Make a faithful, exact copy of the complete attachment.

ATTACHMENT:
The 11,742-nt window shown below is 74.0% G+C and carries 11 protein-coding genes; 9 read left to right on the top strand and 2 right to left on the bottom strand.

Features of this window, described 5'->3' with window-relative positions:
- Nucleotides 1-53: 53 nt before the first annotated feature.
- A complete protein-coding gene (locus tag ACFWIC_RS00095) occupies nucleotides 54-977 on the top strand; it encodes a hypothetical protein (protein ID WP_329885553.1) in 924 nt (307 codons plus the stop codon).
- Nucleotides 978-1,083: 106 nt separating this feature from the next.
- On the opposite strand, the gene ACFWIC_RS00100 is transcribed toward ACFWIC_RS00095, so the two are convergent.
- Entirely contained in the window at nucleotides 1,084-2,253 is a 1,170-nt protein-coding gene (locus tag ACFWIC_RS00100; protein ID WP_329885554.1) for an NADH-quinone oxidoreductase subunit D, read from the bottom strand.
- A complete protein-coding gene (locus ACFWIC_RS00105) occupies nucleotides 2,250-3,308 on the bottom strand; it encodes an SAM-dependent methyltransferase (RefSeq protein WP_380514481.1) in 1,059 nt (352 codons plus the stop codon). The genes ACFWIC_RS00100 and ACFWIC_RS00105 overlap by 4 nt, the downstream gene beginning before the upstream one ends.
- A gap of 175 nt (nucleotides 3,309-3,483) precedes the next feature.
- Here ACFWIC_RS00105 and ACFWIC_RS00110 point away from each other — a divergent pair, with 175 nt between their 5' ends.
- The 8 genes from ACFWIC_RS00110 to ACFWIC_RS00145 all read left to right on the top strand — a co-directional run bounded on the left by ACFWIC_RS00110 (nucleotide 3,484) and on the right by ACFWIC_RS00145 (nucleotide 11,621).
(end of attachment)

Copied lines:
The 11,742-nt window shown below is 74.0% G+C and carries 11 protein-coding genes; 9 read left to right on the top strand and 2 right to left on the bottom strand.

Features of this window, described 5'->3' with window-relative positions:
- Nucleotides 1-53: 53 nt before the first annotated feature.
- A complete protein-coding gene (locus tag ACFWIC_RS00095) occupies nucleotides 54-977 on the top strand; it encodes a hypothetical protein (protein ID WP_329885553.1) in 924 nt (307 codons plus the stop codon).
- Nucleotides 978-1,083: 106 nt separating this feature from the next.
- On the opposite strand, the gene ACFWIC_RS00100 is transcribed toward ACFWIC_RS00095, so the two are convergent.
- Entirely contained in the window at nucleotides 1,084-2,253 is a 1,170-nt protein-coding gene (locus tag ACFWIC_RS00100; protein ID WP_329885554.1) for an NADH-quinone oxidoreductase subunit D, read from the bottom strand.
- A complete protein-coding gene (locus ACFWIC_RS00105) occupies nucleotides 2,250-3,308 on the bottom strand; it encodes an SAM-dependent methyltransferase (RefSeq protein WP_380514481.1) in 1,059 nt (352 codons plus the stop codon). The genes ACFWIC_RS00100 and ACFWIC_RS00105 overlap by 4 nt, the downstream gene beginning before the upstream one ends.
- A gap of 175 nt (nucleotides 3,309-3,483) precedes the next feature.
- Here ACFWIC_RS00105 and ACFWIC_RS00110 point away from each other — a divergent pair, with 175 nt between their 5' ends.
- The 8 genes from ACFWIC_RS00110 to ACFWIC_RS00145 all read left to right on the top strand — a co-directional run bounded on the left by ACFWIC_RS00110 (nucleotide 3,484) and on the right by ACFWIC_RS00145 (nucleotide 11,621).